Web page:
The UK government on Monday unveiled its much-anticipated military modernisation plans, bolstering the country’s navy, special forces and global focus while cutting the size of the army.
The long-awaited proposals promise new investment in ships, submarines and sailors, as well as robots, drones and cyber warfare, alongside an overhaul of the land-based armed forces structure and numbers.
Publishing the 70-page report, titled “Defence in a Competitive Age”, Defence Secretary Ben Wallace told lawmakers the government’s strategy marked a shift “from mass mobilisation to information age speed, readiness and relevance”.
“We will ensure defence is threat-focused, modernised and financially sustainable, ready to confront future challenges, seize new opportunities for global Britain,” he said, calling it “an honest assessment of what we can do and what we will do”.
“We will for the first time in decades match genuine money to credible ambitions,” Wallace added, noting that would mean retiring some platforms “to make way for new systems and approaches”.
However, the decision to reduce the army’s size to 72,500 by the middle of the decade, from an established strength of 82,000, could prove contentious domestically and among allies.
Military experts in the United States have already expressed alarm at the move, while opposition parties in Britain also voiced concern.
The reforms follow a commitment by Prime Minister Boris Johnson last November to increase defence spending over the next four years by 16 billion pound ($22 billion, 19 billion euros).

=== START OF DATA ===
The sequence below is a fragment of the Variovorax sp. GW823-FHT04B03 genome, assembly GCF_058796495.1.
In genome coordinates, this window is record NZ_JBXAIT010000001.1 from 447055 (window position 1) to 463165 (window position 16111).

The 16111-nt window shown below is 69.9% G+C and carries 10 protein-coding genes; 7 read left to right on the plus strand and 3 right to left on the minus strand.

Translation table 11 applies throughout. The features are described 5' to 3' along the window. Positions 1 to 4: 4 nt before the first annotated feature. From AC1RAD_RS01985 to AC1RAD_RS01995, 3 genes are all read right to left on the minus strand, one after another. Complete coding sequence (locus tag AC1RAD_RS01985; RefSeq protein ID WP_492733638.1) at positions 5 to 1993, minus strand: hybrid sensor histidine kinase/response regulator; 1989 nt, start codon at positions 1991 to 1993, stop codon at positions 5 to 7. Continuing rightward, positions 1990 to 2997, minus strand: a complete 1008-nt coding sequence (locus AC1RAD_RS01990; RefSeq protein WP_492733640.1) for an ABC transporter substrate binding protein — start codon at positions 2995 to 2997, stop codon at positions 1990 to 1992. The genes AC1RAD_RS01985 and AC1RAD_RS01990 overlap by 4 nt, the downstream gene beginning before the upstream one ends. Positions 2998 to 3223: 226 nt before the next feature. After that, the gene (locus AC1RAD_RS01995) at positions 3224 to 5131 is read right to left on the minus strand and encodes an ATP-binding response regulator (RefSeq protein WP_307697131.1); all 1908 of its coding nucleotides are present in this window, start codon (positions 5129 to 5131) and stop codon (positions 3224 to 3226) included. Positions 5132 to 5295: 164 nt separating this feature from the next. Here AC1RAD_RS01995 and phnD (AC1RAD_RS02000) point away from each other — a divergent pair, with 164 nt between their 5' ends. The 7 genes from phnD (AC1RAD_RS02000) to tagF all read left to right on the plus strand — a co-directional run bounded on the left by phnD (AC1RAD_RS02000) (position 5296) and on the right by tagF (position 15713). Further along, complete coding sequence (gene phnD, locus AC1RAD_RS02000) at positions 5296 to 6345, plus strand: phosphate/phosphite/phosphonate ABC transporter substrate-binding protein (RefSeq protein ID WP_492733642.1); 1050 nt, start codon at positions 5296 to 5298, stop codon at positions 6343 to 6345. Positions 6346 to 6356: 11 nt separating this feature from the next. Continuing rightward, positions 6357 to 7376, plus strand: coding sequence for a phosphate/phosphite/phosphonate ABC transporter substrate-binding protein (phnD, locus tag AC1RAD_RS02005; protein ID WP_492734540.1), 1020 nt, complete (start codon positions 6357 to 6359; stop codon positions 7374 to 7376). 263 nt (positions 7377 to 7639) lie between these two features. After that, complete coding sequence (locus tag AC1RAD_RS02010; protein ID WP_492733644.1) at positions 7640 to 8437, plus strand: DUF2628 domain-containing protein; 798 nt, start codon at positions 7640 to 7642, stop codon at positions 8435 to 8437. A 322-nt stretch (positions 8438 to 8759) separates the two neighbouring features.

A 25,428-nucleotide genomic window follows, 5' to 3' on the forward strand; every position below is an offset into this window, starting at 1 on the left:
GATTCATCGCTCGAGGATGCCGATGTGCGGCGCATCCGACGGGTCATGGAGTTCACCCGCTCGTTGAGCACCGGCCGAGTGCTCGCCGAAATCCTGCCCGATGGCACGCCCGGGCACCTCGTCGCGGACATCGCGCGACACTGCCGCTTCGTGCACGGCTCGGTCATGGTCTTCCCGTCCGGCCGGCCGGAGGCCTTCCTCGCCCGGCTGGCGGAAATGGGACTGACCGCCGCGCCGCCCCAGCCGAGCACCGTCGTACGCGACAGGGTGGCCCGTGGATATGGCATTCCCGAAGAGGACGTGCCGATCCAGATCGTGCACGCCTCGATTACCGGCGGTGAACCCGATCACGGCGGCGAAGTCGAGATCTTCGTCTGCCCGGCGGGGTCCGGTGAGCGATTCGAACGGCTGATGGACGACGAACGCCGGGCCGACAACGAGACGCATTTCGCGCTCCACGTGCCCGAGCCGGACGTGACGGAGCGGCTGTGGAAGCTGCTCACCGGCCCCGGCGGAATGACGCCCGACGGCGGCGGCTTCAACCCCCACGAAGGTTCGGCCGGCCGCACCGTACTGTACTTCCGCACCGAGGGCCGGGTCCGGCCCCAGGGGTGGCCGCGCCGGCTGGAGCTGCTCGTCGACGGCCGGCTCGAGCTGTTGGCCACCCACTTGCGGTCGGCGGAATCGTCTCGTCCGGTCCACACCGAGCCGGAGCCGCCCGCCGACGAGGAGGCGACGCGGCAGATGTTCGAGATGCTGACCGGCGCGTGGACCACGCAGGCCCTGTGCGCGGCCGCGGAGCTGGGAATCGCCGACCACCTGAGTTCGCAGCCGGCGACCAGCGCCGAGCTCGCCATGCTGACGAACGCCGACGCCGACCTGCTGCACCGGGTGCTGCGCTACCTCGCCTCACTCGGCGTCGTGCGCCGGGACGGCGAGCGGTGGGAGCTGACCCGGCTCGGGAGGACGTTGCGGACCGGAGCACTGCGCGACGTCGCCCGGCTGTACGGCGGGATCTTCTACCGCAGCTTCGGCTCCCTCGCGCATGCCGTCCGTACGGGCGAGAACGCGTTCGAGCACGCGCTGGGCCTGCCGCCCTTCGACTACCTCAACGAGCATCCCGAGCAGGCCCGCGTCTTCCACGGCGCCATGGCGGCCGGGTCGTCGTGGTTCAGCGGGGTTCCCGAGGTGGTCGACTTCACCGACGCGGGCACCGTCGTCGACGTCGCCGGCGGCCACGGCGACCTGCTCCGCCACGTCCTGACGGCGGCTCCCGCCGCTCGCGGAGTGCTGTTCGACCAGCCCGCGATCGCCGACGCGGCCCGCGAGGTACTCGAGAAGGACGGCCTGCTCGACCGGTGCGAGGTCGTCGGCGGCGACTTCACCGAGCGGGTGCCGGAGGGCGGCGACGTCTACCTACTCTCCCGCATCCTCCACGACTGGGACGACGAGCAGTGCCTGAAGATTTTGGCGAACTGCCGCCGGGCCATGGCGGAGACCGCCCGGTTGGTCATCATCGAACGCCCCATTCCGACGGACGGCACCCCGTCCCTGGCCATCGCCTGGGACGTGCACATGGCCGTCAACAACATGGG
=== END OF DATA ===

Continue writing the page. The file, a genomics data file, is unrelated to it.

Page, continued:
They also come hot on the heels of last week’s broader overhaul of Britain’s security, defence and foreign policy, billed as the biggest since the Cold War.
Crafted over the past year as London recalibrates its post-Brexit foreign policy, that review outlined a pivot in strategic focus towards Asia, labelling China a “systemic competitor”.
It also prioritised ongoing efforts to counter Russian threats and, in a surprise move to many, set out plans to increase Britain’s nuclear stockpile.
Johnson said ahead of Monday’s plans being released that Britain wanted “to be useful around the world in partnership with our friends to keep the peace”.
“To do that, you need strong, robust armed services of the kind that we are investing in,” he added, during a visit to BAE Systems in northern England.
The defence review set out key spending priorities, including funding to take the number of navy frigates and destroyers to 20 by the start of the next decade.
It also detailed that Britain will expand its fleet of US-made F35 fighter jets only to 48, the minimum number it had committed to buy.
The document earmarks 200 million pound of investment over the next decade to transform the Royal Marines into a new unit called the Future Commando Force.
It will conduct roles traditionally carried out by UK special forces and be deployed on “an enduring basis” to help secure shipping lanes and uphold freedom of navigation.
The review also pledges 120 million pound to establish an army special operations brigade and a new Ranger Regiment.
It will “be able to operate discreetly in high-risk environments and be rapidly deployable across the world” and involved in “collective deterrence” with partner forces.
A new Security Force Assistance Brigade will provide guidance and training to allied partner nations and draw expertise from across the army.
Meanwhile the Royal Navy will develop a new surveillance ship, to come into service by 2024 with a crew of around 15 people, aimed at protecting Britain’s undersea cables and other critical national infrastructure.
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